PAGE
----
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Could we really send people back to be tortured?

Tony Blair said something remarkable last week, so remarkable that I still can’t quite believe he said it. At Prime Minister’s Question Time he announced that he was going to change the law so that foreign nationals released from prison: “would be deported irrespective of any claim they have that the country to which they are going back may not be safe”.

Did he really mean that he would be prepared to send foreign nationals, even refugees from persecution, back to the countries from which they came even if this meant they would be liable to be tortured there? Well, I can’t see any other way of reading it, though the Solicitor General, Harriet Harman, tried to argue on BBC’s Question Time that Blair was confused by the bear pit atmosphere of the Commons and that he meant only to say that he wanted to tighten up the rules.

That might have washed had she been talking of a less competent parliamentary performer – John Prescott perhaps whose mangled syntax often defies rational understanding – but not with the PM. Tony Blair is the most sure-footed and clear speaker in parliament. He says exactly what he means. And what he means is that he intends to legislate so that Britain derogates from our international obligations to combat terrorist regimes which threaten their own citizens.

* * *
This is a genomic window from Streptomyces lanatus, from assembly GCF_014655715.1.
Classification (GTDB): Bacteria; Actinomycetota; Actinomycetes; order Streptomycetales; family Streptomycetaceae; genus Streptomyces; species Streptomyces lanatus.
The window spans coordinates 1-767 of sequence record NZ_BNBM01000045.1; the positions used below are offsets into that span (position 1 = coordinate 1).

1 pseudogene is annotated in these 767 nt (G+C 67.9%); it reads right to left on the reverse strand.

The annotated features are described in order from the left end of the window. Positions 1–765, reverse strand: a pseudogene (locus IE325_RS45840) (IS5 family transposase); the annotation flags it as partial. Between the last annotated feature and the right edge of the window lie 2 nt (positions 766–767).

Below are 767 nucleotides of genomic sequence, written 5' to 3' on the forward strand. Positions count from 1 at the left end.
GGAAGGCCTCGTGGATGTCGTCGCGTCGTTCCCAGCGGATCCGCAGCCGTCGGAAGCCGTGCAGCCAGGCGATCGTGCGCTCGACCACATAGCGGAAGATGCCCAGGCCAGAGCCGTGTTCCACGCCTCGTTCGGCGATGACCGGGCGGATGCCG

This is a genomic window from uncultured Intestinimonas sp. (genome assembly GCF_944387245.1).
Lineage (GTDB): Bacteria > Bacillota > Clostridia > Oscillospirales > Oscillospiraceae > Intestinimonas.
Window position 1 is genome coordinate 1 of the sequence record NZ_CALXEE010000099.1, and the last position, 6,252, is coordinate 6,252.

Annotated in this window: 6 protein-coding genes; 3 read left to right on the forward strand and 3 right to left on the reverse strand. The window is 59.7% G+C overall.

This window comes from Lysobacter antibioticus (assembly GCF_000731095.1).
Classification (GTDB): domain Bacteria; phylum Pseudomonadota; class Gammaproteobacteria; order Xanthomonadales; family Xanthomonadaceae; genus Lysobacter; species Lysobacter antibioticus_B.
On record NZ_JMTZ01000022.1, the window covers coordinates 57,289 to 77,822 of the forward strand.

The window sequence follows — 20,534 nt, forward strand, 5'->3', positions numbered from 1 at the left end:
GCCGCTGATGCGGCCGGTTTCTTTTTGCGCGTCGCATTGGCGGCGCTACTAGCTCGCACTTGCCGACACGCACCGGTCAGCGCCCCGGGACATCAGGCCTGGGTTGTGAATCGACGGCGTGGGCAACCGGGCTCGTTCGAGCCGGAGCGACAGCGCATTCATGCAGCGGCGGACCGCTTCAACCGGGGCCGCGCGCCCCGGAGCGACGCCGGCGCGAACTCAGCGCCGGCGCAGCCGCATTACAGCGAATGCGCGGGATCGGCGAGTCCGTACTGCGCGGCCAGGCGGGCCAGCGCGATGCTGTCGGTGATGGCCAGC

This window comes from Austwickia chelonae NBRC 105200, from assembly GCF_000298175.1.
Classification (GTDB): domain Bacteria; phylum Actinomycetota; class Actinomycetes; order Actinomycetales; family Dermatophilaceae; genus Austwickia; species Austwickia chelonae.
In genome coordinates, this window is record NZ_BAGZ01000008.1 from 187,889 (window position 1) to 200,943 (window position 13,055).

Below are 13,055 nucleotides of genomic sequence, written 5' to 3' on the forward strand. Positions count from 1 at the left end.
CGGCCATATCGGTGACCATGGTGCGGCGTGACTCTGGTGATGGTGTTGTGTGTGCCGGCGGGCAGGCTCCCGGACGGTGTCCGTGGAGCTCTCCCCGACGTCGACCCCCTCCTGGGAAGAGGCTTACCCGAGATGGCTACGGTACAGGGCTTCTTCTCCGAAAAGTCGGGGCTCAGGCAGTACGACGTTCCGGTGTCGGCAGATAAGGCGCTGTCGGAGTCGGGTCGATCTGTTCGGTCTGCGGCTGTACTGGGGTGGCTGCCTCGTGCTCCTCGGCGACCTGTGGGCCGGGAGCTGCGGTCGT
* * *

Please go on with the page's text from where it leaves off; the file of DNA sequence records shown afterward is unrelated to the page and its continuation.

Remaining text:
The irony clearly escapes the PM that one of the reasons we invaded Iraq (according to him) was that Saddam Hussein was a tyrant who used torture against his own people. Well, under Tony Blair’s new edict, refugees from Baathist Iraq would automatically have been forced to return if they had committed an imprisonable offence in Britain. Number Ten has not sought to qualify or resile from the PM’s words on Wednesday. It is yet another notch on the authoritarian ratchet. Another attempt to solve short term political difficulties with legislative changes that could fundamentally alter the climate of civil liberties in this country.

The presumption of deportation has already replaced the presumption of innocence in our judicial system. We were told that after the hapless former Home Secretary, Charles Clarke, discovered that over a thousand foreign prisoners had been released into the community without being assessed for deportation. In future, thee need be no assessment – they’ll be out on their ears.

This is, in itself, highly questionable in law. The implication is that we are more at risk from foreigners who have been released from jail than we are from British citizens who have served their time. Of course, in some cases this may well be the case – terrorists perhaps, or international drug dealers – but the Home Secretary already has the power to deport people on grounds of public safety. Assuming that every foreigner released from prison is a threat to society is something new.

Under our criminal justice system, people who have served their time are supposed to leave prison with the slate clean. They are seen to have paid their debt to society. Not any more. if you are black (and let?s face it, that?s who we’re really talking about here) it you have to pay your debts twice over because you will be summarily deported to another country, where you might have to pay with your life. Indeed, merely being deported is itself a punishment, since the disruption involved breaks up families and destroys careers.

But is an American-born businessman who has been convicted for drink-driving to be deported on the grounds that he is a threat to the public? Or an Italian prosecuted for football hooliganism? Or Ernesto Leal, the Chilean arts promoter – in Scotland for thirty years – who served 18 months in prison for a pub brawl? He was re-arrested three weeks ago in Edinburgh and is to be deported to, of all places.